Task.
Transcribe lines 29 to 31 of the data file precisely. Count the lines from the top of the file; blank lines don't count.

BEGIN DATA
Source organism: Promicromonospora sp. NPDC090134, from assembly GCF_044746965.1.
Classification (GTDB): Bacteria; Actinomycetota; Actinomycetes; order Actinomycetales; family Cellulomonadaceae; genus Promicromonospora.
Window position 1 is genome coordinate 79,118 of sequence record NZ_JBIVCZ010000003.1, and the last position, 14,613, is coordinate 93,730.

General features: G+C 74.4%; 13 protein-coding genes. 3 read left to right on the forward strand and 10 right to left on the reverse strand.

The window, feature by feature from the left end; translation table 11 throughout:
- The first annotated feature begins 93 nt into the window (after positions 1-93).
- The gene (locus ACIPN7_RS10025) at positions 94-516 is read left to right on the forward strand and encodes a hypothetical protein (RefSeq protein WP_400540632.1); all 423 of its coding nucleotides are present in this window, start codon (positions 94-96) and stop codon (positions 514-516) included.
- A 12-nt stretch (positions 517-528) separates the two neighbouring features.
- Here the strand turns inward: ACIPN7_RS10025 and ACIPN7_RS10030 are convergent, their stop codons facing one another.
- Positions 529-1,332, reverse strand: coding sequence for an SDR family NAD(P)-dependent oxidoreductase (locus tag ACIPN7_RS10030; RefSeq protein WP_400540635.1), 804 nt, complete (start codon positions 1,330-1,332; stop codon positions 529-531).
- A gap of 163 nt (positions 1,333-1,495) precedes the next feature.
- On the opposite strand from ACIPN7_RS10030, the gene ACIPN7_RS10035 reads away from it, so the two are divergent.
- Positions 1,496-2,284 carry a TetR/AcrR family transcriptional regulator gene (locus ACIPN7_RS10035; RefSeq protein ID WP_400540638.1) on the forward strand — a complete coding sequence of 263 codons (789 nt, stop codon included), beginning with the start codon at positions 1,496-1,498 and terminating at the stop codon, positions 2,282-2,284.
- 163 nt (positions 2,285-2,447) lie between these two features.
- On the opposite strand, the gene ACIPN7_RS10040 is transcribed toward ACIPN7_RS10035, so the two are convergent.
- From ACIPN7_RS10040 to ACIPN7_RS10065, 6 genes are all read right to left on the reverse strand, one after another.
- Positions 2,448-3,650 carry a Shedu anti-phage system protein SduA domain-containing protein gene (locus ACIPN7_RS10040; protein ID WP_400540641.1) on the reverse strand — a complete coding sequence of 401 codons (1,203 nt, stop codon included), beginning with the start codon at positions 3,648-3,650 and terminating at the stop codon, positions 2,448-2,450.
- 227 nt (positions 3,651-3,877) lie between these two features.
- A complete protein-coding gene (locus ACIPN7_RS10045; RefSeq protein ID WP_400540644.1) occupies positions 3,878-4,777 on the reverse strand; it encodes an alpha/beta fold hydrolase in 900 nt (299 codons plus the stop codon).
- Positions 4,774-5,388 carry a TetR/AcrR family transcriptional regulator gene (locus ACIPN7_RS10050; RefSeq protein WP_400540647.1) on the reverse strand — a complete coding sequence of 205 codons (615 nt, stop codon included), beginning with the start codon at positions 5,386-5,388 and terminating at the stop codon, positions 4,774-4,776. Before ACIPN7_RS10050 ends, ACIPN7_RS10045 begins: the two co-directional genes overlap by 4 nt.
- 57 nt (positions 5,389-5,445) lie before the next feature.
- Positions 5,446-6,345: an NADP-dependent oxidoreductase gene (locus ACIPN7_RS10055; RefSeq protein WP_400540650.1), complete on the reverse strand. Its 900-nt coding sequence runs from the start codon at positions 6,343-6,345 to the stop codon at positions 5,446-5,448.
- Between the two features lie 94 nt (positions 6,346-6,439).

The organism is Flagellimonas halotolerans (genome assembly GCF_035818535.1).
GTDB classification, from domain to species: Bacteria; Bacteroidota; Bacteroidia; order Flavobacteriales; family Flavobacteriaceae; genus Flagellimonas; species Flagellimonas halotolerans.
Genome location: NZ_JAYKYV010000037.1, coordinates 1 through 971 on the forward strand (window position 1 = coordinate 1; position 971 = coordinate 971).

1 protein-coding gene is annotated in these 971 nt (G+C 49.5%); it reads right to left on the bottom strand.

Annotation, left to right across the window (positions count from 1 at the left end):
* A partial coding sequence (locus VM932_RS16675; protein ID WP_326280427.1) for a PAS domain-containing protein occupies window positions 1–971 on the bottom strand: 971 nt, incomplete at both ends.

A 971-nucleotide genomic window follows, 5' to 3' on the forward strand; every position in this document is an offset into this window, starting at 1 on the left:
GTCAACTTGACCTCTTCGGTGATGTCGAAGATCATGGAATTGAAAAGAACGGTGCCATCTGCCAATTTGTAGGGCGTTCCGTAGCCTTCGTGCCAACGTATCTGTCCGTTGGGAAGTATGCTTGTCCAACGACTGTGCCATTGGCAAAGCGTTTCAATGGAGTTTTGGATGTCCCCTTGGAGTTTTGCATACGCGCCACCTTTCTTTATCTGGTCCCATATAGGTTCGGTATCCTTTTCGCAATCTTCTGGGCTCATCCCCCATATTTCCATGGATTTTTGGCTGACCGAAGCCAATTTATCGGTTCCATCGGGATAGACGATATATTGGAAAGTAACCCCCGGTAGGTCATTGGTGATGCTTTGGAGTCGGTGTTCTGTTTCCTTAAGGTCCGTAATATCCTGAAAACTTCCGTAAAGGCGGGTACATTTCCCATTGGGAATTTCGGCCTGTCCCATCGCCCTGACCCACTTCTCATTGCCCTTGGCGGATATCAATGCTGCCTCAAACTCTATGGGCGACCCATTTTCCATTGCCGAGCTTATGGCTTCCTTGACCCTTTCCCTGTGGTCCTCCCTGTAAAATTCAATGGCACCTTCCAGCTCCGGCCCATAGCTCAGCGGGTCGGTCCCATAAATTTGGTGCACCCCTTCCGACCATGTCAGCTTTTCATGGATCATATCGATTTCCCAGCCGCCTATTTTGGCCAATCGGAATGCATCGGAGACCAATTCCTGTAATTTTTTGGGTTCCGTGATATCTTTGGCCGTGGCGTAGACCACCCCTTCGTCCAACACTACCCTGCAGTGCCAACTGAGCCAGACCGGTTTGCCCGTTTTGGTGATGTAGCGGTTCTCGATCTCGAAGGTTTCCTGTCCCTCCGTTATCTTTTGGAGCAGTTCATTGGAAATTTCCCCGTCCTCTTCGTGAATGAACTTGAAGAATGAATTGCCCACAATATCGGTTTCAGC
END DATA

* A partial coding sequence (locus VM932_RS16675; protein ID WP_326280427.1) for a PAS domain-containing protein occupies window positions 1–971 on the bottom strand: 971 nt, incomplete at both ends.

A 971-nucleotide genomic window follows, 5' to 3' on the forward strand; every position in this document is an offset into this window, starting at 1 on the left:
GTCAACTTGACCTCTTCGGTGATGTCGAAGATCATGGAATTGAAAAGAACGGTGCCATCTGCCAATTTGTAGGGCGTTCCGTAGCCTTCGTGCCAACGTATCTGTCCGTTGGGAAGTATGCTTGTCCAACGACTGTGCCATTGGCAAAGCGTTTCAATGGAGTTTTGGATGTCCCCTTGGAGTTTTGCATACGCGCCACCTTTCTTTATCTGGTCCCATATAGGTTCGGTATCCTTTTCGCAATCTTCTGGGCTCATCCCCCATATTTCCATGGATTTTTGGCTGACCGAAGCCAATTTATCGGTTCCATCGGGATAGACGATATATTGGAAAGTAACCCCCGGTAGGTCATTGGTGATGCTTTGGAGTCGGTGTTCTGTTTCCTTAAGGTCCGTAATATCCTGAAAACTTCCGTAAAGGCGGGTACATTTCCCATTGGGAATTTCGGCCTGTCCCATCGCCCTGACCCACTTCTCATTGCCCTTGGCGGATATCAATGCTGCCTCAAACTCTATGGGCGACCCATTTTCCATTGCCGAGCTTATGGCTTCCTTGACCCTTTCCCTGTGGTCCTCCCTGTAAAATTCAATGGCACCTTCCAGCTCCGGCCCATAGCTCAGCGGGTCGGTCCCATAAATTTGGTGCACCCCTTCCGACCATGTCAGCTTTTCATGGATCATATCGATTTCCCAGCCGCCTATTTTGGCCAATCGGAATGCATCGGAGACCAATTCCTGTAATTTTTTGGGTTCCGTGATATCTTTGGCCGTGGCGTAGACCACCCCTTCGTCCAACACTACCCTGCAGTGCCAACTGAGCCAGACCGGTTTGCCCGTTTTGGTGATGTAGCGGTTCTCGATCTCGAAGGTTTCCTGTCCCTCCGTTATCTTTTGGAGCAGTTCATTGGAAATTTCCCCGTCCTCTTCGTGAATGAACTTGAAGAATGAATTGCCCACAATATCGGTTTCAGC